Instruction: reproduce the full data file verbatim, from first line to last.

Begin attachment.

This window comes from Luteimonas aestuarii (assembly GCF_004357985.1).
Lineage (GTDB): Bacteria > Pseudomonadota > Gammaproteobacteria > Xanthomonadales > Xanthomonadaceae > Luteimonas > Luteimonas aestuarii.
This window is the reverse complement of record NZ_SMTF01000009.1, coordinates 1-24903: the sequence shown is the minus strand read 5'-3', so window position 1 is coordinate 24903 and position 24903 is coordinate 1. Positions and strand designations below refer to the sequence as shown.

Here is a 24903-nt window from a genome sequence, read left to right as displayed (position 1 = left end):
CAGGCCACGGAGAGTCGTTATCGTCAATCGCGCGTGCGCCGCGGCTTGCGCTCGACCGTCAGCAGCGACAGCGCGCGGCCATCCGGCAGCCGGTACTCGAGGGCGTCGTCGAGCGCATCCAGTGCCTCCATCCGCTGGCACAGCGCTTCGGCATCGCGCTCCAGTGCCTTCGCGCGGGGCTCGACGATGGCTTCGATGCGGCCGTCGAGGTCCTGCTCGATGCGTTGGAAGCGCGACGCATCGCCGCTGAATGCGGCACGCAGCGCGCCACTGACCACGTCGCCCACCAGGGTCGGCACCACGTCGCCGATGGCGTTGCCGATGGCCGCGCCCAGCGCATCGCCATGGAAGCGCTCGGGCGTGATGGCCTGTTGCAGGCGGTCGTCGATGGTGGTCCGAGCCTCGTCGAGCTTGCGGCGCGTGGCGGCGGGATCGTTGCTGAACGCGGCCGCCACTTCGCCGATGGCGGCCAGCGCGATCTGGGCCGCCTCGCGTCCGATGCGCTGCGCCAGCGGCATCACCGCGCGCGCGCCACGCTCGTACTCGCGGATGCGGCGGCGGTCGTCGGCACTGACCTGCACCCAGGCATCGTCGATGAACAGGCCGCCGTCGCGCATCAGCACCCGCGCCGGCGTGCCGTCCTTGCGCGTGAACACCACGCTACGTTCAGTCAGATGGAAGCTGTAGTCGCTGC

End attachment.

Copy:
This window comes from Luteimonas aestuarii (assembly GCF_004357985.1).
Lineage (GTDB): Bacteria > Pseudomonadota > Gammaproteobacteria > Xanthomonadales > Xanthomonadaceae > Luteimonas > Luteimonas aestuarii.
This window is the reverse complement of record NZ_SMTF01000009.1, coordinates 1-24903: the sequence shown is the minus strand read 5'-3', so window position 1 is coordinate 24903 and position 24903 is coordinate 1. Positions and strand designations below refer to the sequence as shown.

Here is a 24903-nt window from a genome sequence, read left to right as displayed (position 1 = left end):
CAGGCCACGGAGAGTCGTTATCGTCAATCGCGCGTGCGCCGCGGCTTGCGCTCGACCGTCAGCAGCGACAGCGCGCGGCCATCCGGCAGCCGGTACTCGAGGGCGTCGTCGAGCGCATCCAGTGCCTCCATCCGCTGGCACAGCGCTTCGGCATCGCGCTCCAGTGCCTTCGCGCGGGGCTCGACGATGGCTTCGATGCGGCCGTCGAGGTCCTGCTCGATGCGTTGGAAGCGCGACGCATCGCCGCTGAATGCGGCACGCAGCGCGCCACTGACCACGTCGCCCACCAGGGTCGGCACCACGTCGCCGATGGCGTTGCCGATGGCCGCGCCCAGCGCATCGCCATGGAAGCGCTCGGGCGTGATGGCCTGTTGCAGGCGGTCGTCGATGGTGGTCCGAGCCTCGTCGAGCTTGCGGCGCGTGGCGGCGGGATCGTTGCTGAACGCGGCCGCCACTTCGCCGATGGCGGCCAGCGCGATCTGGGCCGCCTCGCGTCCGATGCGCTGCGCCAGCGGCATCACCGCGCGCGCGCCACGCTCGTACTCGCGGATGCGGCGGCGGTCGTCGGCACTGACCTGCACCCAGGCATCGTCGATGAACAGGCCGCCGTCGCGCATCAGCACCCGCGCCGGCGTGCCGTCCTTGCGCGTGAACACCACGCTACGTTCAGTCAGATGGAAGCTGTAGTCGCTGC